AMTech – The M2MBridge

The AMTech M2MBridge is a node.js service that implements the AMTech IOT Protocol.  The M2MBridge can run in a variety of devices; for our demos we currently have it running on a Raspberry Pi 3 using Ubuntu MATE.

The M2MBridge includes a core and an extensible plugin architecture, plus a growing set of plugins.  The bridge is a common component of most real-life IOT applications connecting edge devices to the sensor and reasoning layers of the AMTech platform, providing intelligence at the edge, and supporting security, access control, auto-configuration and other key properties of real-life deployments.

Here is a sketch of the Bridge Functionality:


We used the M2M Bridge to control RFID antennas in the ProgressNEXT Conference App at Las Vegas and in our recent NativeScript MeetUp in our Palo Alto office.  In both setups the bridge used the LLRP plugin to control the RFID readers, which were connected to the antennas via coax cable.

In the case of ProgressNext, the bridge was running on a laptop and was controlling 3 RFID readers, connecting to them via the hotel internet.  In the case of our MeetUp, we used just one RFID reader that was connected directly to the Raspberry Pi 3 via an ethernet wire.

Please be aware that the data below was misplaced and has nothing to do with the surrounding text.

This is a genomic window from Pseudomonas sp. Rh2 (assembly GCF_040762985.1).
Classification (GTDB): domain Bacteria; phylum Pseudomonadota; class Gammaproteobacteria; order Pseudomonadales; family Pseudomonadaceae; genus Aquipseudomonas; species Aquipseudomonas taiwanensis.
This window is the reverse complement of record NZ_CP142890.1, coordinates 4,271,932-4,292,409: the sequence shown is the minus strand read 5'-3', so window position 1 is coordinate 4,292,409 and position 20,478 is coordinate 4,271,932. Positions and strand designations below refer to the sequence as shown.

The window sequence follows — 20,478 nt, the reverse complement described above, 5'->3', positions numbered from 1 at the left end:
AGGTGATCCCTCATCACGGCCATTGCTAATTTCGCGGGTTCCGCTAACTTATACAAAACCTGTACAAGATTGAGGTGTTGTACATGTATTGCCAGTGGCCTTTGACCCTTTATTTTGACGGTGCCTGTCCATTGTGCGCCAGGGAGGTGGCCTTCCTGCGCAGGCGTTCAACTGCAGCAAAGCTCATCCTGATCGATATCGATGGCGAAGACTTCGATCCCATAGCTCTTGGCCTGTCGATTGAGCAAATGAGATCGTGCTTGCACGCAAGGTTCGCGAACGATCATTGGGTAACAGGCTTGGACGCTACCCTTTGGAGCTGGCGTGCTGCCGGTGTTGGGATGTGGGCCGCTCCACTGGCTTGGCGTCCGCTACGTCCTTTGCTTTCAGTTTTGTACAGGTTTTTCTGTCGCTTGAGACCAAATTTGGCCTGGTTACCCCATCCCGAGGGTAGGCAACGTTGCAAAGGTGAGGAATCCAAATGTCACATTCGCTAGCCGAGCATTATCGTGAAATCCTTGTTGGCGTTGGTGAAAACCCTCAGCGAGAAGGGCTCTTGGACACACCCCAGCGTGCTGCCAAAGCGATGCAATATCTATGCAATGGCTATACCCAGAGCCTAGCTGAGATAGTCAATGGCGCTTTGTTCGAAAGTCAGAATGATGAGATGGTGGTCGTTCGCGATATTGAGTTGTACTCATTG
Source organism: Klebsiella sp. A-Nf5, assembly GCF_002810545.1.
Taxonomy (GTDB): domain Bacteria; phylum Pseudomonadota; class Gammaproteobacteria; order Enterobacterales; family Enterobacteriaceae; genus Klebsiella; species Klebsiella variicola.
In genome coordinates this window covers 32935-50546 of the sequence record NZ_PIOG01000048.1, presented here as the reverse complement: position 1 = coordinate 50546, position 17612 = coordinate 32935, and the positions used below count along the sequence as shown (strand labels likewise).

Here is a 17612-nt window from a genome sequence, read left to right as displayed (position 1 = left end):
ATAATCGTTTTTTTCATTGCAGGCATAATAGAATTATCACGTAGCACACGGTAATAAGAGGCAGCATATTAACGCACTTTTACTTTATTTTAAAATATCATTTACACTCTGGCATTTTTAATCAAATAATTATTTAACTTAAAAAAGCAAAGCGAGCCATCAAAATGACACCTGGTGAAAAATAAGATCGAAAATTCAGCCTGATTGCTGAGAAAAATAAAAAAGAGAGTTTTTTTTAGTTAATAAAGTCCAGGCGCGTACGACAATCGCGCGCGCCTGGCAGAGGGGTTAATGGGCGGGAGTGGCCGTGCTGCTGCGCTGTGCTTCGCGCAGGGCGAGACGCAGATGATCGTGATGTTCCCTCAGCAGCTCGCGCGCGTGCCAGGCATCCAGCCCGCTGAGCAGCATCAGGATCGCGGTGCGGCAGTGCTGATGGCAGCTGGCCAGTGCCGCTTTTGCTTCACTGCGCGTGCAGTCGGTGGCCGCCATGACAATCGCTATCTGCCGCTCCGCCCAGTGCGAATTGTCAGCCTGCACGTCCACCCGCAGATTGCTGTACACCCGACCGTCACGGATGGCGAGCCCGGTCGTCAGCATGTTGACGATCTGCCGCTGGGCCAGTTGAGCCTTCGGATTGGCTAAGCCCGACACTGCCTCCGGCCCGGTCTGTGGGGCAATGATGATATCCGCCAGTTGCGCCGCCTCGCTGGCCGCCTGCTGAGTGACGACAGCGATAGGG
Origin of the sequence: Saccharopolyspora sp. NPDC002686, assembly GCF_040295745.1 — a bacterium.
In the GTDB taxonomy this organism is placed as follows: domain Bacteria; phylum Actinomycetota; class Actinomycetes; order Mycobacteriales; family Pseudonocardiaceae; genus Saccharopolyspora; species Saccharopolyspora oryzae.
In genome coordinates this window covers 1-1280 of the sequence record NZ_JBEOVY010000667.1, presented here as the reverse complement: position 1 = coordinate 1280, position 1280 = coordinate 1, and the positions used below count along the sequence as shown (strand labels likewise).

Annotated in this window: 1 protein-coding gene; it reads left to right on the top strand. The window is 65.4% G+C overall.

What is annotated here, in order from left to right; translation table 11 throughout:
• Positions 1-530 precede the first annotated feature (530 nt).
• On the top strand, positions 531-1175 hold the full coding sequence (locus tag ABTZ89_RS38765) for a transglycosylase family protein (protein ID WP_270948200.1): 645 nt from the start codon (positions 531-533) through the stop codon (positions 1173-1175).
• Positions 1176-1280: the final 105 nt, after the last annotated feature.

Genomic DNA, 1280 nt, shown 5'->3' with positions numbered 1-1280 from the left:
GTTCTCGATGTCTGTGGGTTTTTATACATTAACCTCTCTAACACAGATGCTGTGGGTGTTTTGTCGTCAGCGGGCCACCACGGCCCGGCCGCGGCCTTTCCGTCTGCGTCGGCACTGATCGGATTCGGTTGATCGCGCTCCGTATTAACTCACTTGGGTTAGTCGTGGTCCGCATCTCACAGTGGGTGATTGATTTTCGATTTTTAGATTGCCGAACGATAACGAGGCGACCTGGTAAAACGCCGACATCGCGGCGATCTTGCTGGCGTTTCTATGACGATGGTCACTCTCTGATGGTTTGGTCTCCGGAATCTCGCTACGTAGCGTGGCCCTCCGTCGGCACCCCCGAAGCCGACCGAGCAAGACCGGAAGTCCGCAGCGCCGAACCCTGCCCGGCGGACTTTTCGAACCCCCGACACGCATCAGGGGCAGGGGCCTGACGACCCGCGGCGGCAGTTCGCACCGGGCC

The MeetUp setup was logistically simpler: we configured the pi3 as a DHCP server and it could talk directly to the RFID box; at Las Vegas we had to work with the IT administrator of the hotel to whitelist the laptop and the RFID readers so they could talk to each other.

BridgeSetups-2In both deployments the bridge connected to an AMTech tenant to receive configuration data and to push observations and receive commands.

The AMTech M2M Bridge functionality includes:

  • Support for many devices andM2M protocols – e.g. SNMP, LLRP (for RFID), iBeacon and eddystone, etc
  • Support for device-to-device and device-to-cloud communication – e.g. LoRa, BLE, etc
  • Centralized management of IOT devices and gateways
  • Configurable Edge Intelligence
  • Configurable Auto-Discovery
  • Access Control and Customization of observations at the edge.

One of the nicest features of the M2M Bridge is the centralized management of IOT devices and gateways: when a M2M Bridge instance starts, it connects to its corresponding AMTech tenant to extract the configuration details from there, which makes it very easy to adjust the configuration of the production of observations (events).  Another very useful feature is the ability to clone a configuration so multiple M2M Bridge instances inherit the properties from a master setup.